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The Immortalists

Title:  The Immortalists
Author:  Chloe Benjamim
ISBN:  0735213186 / 978-0735213180

Book Source:  I received this Book as a publisher's galley through NetGalley free of cost in exchange for an honest review.

Opening Sentence:  "Varya is thirteen."

Favorite Quote:  "She knew that stories did have the power to change things:  the past and the future, even the present ... the power of words. They weaseled under door cracks and through keyholes. They hooked into individuals and wormed through generations."

If you knew the day you were going to die, how differently would you live your life? Does your belief or lack of belief in that piece of information determine your choices? Is it your choices that make the prophecy come true, or was it predestined anyways? If you are given this information, does your belief or lack of belief even matter? Is the knowledge alone enough to influence your choices?

These are the questions this book grapples with. The story is told through the eyes of the four Gold siblings - Varya, Simon, Klara, and Daniel. It is the summer of 1969 in New York's Lower East Side. Varya is 13, Daniel is 11, Klara is 9 and Simon is 7. The Gold children hear of a woman with the ability to tell your future. In particular, the psychic claims the ability to tell anyone the day they are going to die.

They latch on to the idea and find the woman. Individually, they meet with her and then go running. What starts out as a harmless adventure rattles all of them. The question remains. Is it the knowledge that leads to the path or was the path pre-determined? Regardless, the information causes irrevocable changes in their lives.

The book then continues the story in what feels like four connected novellas - one for each of the siblings. The book begins with Varya's voice in that fateful summer. Simon's story goes from 1978-1982. Klara's story picks up the thread in 1982 and continues through 1991. Daniel's story joins in 1991 and continues through 2006. Finally, the book ends again with Varya's story.

The stories, particularly Simon's, also picks up on the social history of the times. Mind you, the stories are not always easy reading. The characters are not always likable. However, what remains is that throughout the lives of these individuals, I see peeking through the children that they were when given the burden of knowledge. In that way, the book reminds of The Goldfinch by Donna Tartt.  The stories have the qualities of a train wreck - terrible things happen and catastrophic decisions are made; yet, as a reader, I cannot look away. Regardless of the bad choices, I care about these children and what happens to them. I want things to work out for them.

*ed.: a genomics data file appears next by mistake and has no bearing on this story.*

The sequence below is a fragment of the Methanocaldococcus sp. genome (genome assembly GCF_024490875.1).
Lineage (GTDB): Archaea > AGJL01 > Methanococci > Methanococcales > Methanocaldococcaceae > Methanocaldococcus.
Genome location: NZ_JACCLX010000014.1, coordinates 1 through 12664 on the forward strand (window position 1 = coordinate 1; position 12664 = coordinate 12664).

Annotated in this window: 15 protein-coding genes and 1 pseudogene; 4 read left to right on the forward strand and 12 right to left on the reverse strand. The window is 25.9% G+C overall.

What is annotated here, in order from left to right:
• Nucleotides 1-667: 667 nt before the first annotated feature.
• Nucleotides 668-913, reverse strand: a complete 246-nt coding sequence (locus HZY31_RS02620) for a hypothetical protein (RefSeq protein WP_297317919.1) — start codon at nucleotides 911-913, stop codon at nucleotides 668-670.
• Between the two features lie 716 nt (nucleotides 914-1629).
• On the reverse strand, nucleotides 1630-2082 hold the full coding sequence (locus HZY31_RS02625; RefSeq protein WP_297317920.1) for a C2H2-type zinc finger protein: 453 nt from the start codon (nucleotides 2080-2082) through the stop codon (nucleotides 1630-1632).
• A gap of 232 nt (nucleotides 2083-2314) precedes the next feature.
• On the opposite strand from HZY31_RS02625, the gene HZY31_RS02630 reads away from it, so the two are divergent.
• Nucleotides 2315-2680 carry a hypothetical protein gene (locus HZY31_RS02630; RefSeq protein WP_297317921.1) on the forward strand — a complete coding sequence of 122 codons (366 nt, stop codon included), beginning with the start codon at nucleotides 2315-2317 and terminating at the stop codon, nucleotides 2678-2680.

The book begins with what is the most compelling of the stories - Simon's. It is heartbreaking and terrible to watch what happens to this young man even when much of it happens by his own choices. The least engaging and perhaps most unbelievable of the stories is Daniel's. Perhaps, that is by intent for Daniel refuses to acknowledge a belief in the prophecy. Yet, his decisions belie that statements. He sets out to make things right, but his choice leads to something completely different. It leads back to the question of choice or destiny.

As expected, the book also makes some strong statements about life and belief. Some of the ones I find memorable:
  • "Nobody picks their life. I sure didn't ... Here's what happens:  you make choices, and then they make choices. You choices makes choices."
  • "Most adults claim not to believe in magic, but Klara knows better. Why else would anyone play at permanence - fall in love, have children, buy a house - in the face of all evidence there's no such thing? The trick is not the convert them. The trick is to get them to admit it."
  • "Life isn't just about defying death ... It's also about defying yourself, about insisting on transformation. As long as you can transform, my friends, you cannot die. What does Clark Kent have in common with the chameleon? Right when they're on the brink of destruction, they change. Where have they gone? Nowhere we can see. The chameleon has become a branch. Clark Kent has become Superman."
A memorable book that leaves me with the firm belief that I do not ever wish to pursue the knowledge given to these children. True or not, believed or not, it changes lives. Words matter, and thoughts matter.

Please share your thoughts and leave a comment. I would love to "talk" to you.

This post first appeared on Memories From Books, please read the originial post: here

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The Immortalists


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